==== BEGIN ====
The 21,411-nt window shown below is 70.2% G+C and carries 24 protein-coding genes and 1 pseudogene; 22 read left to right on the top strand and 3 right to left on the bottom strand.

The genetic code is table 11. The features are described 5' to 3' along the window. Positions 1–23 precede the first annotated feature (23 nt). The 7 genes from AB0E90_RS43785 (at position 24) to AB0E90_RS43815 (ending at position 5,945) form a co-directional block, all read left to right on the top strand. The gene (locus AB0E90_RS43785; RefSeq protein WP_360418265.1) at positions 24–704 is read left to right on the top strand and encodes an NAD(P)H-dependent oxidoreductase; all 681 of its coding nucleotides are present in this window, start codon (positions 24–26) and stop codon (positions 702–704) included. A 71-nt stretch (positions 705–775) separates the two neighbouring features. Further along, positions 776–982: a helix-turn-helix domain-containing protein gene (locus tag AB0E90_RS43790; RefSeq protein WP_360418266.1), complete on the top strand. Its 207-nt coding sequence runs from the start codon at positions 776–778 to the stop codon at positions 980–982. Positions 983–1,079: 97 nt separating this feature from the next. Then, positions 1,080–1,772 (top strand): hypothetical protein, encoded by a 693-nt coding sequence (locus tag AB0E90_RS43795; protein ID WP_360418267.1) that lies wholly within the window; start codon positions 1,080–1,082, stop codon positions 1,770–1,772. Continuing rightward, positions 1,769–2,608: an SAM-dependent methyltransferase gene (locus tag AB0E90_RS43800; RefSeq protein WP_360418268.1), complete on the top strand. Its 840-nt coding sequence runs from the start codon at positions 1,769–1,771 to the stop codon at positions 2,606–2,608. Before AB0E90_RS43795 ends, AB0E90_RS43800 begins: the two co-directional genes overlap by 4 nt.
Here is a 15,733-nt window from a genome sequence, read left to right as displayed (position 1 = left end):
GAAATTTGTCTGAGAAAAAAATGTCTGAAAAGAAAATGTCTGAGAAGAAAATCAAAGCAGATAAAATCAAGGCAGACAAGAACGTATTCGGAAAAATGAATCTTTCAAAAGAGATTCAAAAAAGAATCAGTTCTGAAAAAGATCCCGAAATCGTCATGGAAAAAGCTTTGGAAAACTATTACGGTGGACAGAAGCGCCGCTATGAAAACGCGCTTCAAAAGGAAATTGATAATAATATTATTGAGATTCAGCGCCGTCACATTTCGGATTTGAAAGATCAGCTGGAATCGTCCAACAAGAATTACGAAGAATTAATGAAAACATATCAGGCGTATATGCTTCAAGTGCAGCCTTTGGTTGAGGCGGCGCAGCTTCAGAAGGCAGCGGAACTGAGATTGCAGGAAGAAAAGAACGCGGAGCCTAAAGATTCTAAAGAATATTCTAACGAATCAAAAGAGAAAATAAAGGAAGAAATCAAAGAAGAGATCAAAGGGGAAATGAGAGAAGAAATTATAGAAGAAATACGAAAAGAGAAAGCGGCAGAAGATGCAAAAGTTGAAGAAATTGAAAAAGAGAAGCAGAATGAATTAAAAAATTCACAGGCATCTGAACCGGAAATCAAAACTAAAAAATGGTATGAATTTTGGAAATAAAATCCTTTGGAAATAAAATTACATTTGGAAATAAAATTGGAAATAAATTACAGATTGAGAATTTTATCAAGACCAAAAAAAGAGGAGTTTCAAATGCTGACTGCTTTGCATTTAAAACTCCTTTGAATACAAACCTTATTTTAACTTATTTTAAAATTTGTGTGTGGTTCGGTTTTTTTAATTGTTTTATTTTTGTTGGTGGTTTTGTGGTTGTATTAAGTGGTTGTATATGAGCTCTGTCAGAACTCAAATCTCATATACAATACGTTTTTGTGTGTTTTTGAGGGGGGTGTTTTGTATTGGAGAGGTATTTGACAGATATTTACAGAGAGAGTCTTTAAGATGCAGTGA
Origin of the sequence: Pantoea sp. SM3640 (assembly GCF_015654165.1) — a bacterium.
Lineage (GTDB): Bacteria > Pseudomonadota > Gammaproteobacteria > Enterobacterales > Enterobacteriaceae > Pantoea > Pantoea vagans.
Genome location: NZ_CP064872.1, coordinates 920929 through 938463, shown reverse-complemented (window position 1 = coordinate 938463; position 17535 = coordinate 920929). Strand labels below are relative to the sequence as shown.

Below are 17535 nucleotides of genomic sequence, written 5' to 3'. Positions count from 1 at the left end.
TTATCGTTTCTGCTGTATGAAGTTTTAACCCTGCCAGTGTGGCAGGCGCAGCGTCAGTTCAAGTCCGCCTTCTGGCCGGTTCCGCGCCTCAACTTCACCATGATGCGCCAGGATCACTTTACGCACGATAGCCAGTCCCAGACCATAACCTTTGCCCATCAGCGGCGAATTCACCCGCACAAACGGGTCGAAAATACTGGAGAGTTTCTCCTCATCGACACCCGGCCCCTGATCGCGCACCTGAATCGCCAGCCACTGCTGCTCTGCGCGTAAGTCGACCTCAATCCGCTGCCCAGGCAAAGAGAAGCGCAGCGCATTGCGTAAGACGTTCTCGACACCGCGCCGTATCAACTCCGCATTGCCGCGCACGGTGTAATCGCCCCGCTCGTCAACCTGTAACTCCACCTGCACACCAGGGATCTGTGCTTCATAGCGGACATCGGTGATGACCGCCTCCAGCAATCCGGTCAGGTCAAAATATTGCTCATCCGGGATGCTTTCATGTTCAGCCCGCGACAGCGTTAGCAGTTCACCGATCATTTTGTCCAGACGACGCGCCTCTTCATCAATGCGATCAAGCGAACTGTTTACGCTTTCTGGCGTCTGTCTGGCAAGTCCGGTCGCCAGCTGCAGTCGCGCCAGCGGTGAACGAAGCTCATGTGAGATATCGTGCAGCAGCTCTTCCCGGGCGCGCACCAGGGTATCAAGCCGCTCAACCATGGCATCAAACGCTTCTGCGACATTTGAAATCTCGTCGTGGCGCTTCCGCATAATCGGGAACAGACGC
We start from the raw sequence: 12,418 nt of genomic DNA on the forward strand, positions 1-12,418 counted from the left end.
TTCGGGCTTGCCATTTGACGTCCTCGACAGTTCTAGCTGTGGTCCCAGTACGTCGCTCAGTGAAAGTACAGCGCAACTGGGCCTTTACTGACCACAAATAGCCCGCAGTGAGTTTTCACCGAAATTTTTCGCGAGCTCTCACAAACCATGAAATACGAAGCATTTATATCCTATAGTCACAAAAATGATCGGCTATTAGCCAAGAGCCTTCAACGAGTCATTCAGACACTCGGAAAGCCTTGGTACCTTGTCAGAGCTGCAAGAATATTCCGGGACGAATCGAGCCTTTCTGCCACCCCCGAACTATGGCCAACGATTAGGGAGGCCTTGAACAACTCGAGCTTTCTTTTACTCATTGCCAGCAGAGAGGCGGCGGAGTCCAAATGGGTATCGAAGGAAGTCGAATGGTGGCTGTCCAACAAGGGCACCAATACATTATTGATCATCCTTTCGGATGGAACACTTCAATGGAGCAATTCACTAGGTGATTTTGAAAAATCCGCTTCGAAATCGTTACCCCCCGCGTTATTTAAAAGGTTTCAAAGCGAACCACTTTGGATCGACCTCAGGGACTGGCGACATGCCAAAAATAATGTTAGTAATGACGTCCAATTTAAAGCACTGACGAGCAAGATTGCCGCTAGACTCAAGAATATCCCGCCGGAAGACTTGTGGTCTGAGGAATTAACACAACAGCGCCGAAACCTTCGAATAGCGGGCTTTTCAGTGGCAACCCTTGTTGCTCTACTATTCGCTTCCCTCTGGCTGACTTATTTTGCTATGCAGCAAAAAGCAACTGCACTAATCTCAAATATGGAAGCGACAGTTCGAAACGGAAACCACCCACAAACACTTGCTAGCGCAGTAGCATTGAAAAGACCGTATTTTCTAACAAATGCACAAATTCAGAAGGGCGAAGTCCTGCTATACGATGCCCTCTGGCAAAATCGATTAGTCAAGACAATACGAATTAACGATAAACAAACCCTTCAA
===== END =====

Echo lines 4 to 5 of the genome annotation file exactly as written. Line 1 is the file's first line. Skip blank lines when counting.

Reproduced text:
GAAATTTGTCTGAGAAAAAAATGTCTGAAAAGAAAATGTCTGAGAAGAAAATCAAAGCAGATAAAATCAAGGCAGACAAGAACGTATTCGGAAAAATGAATCTTTCAAAAGAGATTCAAAAAAGAATCAGTTCTGAAAAAGATCCCGAAATCGTCATGGAAAAAGCTTTGGAAAACTATTACGGTGGACAGAAGCGCCGCTATGAAAACGCGCTTCAAAAGGAAATTGATAATAATATTATTGAGATTCAGCGCCGTCACATTTCGGATTTGAAAGATCAGCTGGAATCGTCCAACAAGAATTACGAAGAATTAATGAAAACATATCAGGCGTATATGCTTCAAGTGCAGCCTTTGGTTGAGGCGGCGCAGCTTCAGAAGGCAGCGGAACTGAGATTGCAGGAAGAAAAGAACGCGGAGCCTAAAGATTCTAAAGAATATTCTAACGAATCAAAAGAGAAAATAAAGGAAGAAATCAAAGAAGAGATCAAAGGGGAAATGAGAGAAGAAATTATAGAAGAAATACGAAAAGAGAAAGCGGCAGAAGATGCAAAAGTTGAAGAAATTGAAAAAGAGAAGCAGAATGAATTAAAAAATTCACAGGCATCTGAACCGGAAATCAAAACTAAAAAATGGTATGAATTTTGGAAATAAAATCCTTTGGAAATAAAATTACATTTGGAAATAAAATTGGAAATAAATTACAGATTGAGAATTTTATCAAGACCAAAAAAAGAGGAGTTTCAAATGCTGACTGCTTTGCATTTAAAACTCCTTTGAATACAAACCTTATTTTAACTTATTTTAAAATTTGTGTGTGGTTCGGTTTTTTTAATTGTTTTATTTTTGTTGGTGGTTTTGTGGTTGTATTAAGTGGTTGTATATGAGCTCTGTCAGAACTCAAATCTCATATACAATACGTTTTTGTGTGTTTTTGAGGGGGGTGTTTTGTATTGGAGAGGTATTTGACAGATATTTACAGAGAGAGTCTTTAAGATGCAGTGA
Origin of the sequence: Pantoea sp. SM3640 (assembly GCF_015654165.1) — a bacterium.